Reading or listening to this sort of thing in large doses resembles gulping cane syrup so I decided to listen to S-Town over a period of weeks. Binge listening to those accents, even when broken up by producer Brian Reed’s neutral tones, was just too much. They were over the top just like the subject matter, which roamed around from potential murder to antique clock repair to homosexuality to possible elder abuse to tattoos, the latter provided by a guy named “Bubba.”
Overall, though, S-Town is more than worth the pain of listening to Bubba and Co.
Another in the series. This one should be called “What I’m Re-Reading.” The veterans’ writing workshop is on vacation for the summer, but I send resources just to keep folks engaged.
Back in December I sent around John McPhee’s essay on structure. As a way to go deeper, I decided to read the material that he references. The first was The Pine Barrens, which I own because I had bought a copy of the 1981 special edition for my father.
I had used a section of it in an earlier workshop session where we discussed geographic organization but hadn’t read the book through in years.
Two things became obvious immediately. McPhee displays his genius at balancing the global and the personal to demonstrate the Pine Barrens unique position in America. We learn why the soil is so acid and theories about why one section has pine trees that top out at five feet. Then we meet Fred Brown who has earned his livelihood for all of his nearly eighty years by picking cranberries and blueberries, gathering sphagnum moss, hunting, fishing, and serving as a guide for city folk who visit. We meet people who remember the Mexican captain who had crashed a plane decades earlier and started an enormous fire, one of many that occur every year. And we have a brief glimpse of the lady who can place an order for “deer meat” out of season.
McPhee has also contributed a mighty argument for the protection of fragile ecosystems, an argument that he first published in 1967. The biggest one is that the Pine Barrens sit on acres of the purest water on the planet. With the updated edition, we learn that purity is under threat. “Civilization” as begun to encroach. It is hoped that in another ten years Bill Curtsinger’s exquisite black and white photographs will not be the only evidence of a place within a few miles of New York and Philadelphia that maintains elements of the “aboriginal forest” that existed before the arrival of the white man.
Note: When I called the library to ask about another of his works, the reference librarian asked about spelling his last name and said, “You mean as in Nanny McPhee?” I thought, how sad that Emma Thompson and Colin Firth are better known than the great writer.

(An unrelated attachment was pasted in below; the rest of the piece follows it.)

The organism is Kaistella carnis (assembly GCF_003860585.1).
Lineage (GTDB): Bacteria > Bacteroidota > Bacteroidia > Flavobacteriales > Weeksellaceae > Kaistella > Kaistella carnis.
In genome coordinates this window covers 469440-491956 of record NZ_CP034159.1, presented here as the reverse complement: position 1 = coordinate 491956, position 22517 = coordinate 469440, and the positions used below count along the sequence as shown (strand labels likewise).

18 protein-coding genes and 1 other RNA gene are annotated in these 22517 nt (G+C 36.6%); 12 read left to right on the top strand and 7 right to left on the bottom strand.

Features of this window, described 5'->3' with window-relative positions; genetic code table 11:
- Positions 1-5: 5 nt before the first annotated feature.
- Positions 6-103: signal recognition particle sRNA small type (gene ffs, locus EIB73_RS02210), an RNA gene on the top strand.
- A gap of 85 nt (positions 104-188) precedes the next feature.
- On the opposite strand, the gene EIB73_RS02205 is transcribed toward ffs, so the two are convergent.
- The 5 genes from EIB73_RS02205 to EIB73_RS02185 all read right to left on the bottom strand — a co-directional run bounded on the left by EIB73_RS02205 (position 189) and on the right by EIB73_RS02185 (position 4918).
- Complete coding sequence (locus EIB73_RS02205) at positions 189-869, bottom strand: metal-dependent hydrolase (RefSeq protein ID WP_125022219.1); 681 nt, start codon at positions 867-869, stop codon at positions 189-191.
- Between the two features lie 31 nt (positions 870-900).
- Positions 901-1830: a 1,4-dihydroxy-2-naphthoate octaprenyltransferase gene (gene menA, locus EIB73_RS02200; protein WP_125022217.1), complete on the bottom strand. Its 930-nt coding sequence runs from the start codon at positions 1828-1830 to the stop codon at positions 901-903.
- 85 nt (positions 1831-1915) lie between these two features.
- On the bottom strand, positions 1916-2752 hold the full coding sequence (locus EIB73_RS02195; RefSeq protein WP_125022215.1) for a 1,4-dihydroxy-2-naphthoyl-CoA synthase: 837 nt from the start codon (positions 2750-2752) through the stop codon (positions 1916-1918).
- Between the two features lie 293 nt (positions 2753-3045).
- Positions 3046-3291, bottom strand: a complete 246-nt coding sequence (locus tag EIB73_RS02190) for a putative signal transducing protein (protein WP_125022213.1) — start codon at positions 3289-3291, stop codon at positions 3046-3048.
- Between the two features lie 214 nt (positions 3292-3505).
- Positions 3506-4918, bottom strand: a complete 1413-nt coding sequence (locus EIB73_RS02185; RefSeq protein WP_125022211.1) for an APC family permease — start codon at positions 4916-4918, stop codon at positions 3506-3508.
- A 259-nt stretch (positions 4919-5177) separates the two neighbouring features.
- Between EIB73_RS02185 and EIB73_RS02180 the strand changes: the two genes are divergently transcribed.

It was late when I decided that the various newspapers, magazines, and books could wait until the next day and launched Our Last Tango on Netflix. At slightly more than an hour, it seemed perfect and meant that I could still get to sleep before 1 a.m. – theoretically.
Even my mini-mini Spanish realized immediately that the title Un Tango Mas should translate as One More Tango. Either way, it is the moving story of a couple from Argentina who traveled the world and put the gorgeous and complicated dance on the map.
The action moves between the early days of Maria Nieves Rego and Juan Carlos Copes, who are depicted in photographs and re-enactments, and the dancers themselves in their later years.
Despite Copes’ arrogance and artistry, Nieves is the star of the show. Her expressive face and stylish appearance light up the screen. Even her cigarette smoking – with a holder of course – adds to the glamour. Yet from the beginning one knows that her tremor (is it Parkinson’s?) will prohibit her from doing any more of those intricate and sexy moves.
The younger versions of the dancers help establish the mood, but they can’t match Nieves and Copes for passion or execution.
All the way through I kept hearing the Bob Thaves’ quote about Ginger Rogers and Fred Astaire, “that she did everything he did, …backwards and in high heels.” Nieves did the same – and put up with an unmitigated jerk.
I first became aware of this year’s gypsy moth plague a few weeks ago when visiting friends who live about two miles away. Several trees in their yard had leaves with a lacy pattern. The tops were bare. Caterpillars adhered to the trunks. Plus there was caterpillar poop all over the outdoor furniture. I kept an eye on the trees in our immediate area but saw no signs of destruction.